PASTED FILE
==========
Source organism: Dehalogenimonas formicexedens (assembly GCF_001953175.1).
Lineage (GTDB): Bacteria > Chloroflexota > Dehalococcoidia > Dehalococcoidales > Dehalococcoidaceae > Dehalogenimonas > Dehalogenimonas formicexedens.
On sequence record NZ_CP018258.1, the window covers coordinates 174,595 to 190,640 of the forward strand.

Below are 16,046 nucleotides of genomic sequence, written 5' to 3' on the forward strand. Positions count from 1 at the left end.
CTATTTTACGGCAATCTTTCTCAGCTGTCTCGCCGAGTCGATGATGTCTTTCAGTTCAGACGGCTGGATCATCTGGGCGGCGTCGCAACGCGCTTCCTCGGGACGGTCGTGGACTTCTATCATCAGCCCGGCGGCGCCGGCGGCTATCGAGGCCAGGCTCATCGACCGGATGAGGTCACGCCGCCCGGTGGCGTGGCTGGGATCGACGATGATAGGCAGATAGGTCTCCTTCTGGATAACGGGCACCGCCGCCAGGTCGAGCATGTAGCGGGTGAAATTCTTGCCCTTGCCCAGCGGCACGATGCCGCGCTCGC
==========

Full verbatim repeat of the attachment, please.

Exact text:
Source organism: Dehalogenimonas formicexedens (assembly GCF_001953175.1).
Lineage (GTDB): Bacteria > Chloroflexota > Dehalococcoidia > Dehalococcoidales > Dehalococcoidaceae > Dehalogenimonas > Dehalogenimonas formicexedens.
On sequence record NZ_CP018258.1, the window covers coordinates 174,595 to 190,640 of the forward strand.

Below are 16,046 nucleotides of genomic sequence, written 5' to 3' on the forward strand. Positions count from 1 at the left end.
CTATTTTACGGCAATCTTTCTCAGCTGTCTCGCCGAGTCGATGATGTCTTTCAGTTCAGACGGCTGGATCATCTGGGCGGCGTCGCAACGCGCTTCCTCGGGACGGTCGTGGACTTCTATCATCAGCCCGGCGGCGCCGGCGGCTATCGAGGCCAGGCTCATCGACCGGATGAGGTCACGCCGCCCGGTGGCGTGGCTGGGATCGACGATGATAGGCAGATAGGTCTCCTTCTGGATAACGGGCACCGCCGCCAGGTCGAGCATGTAGCGGGTGAAATTCTTGCCCTTGCCCAGCGGCACGATGCCGCGCTCGC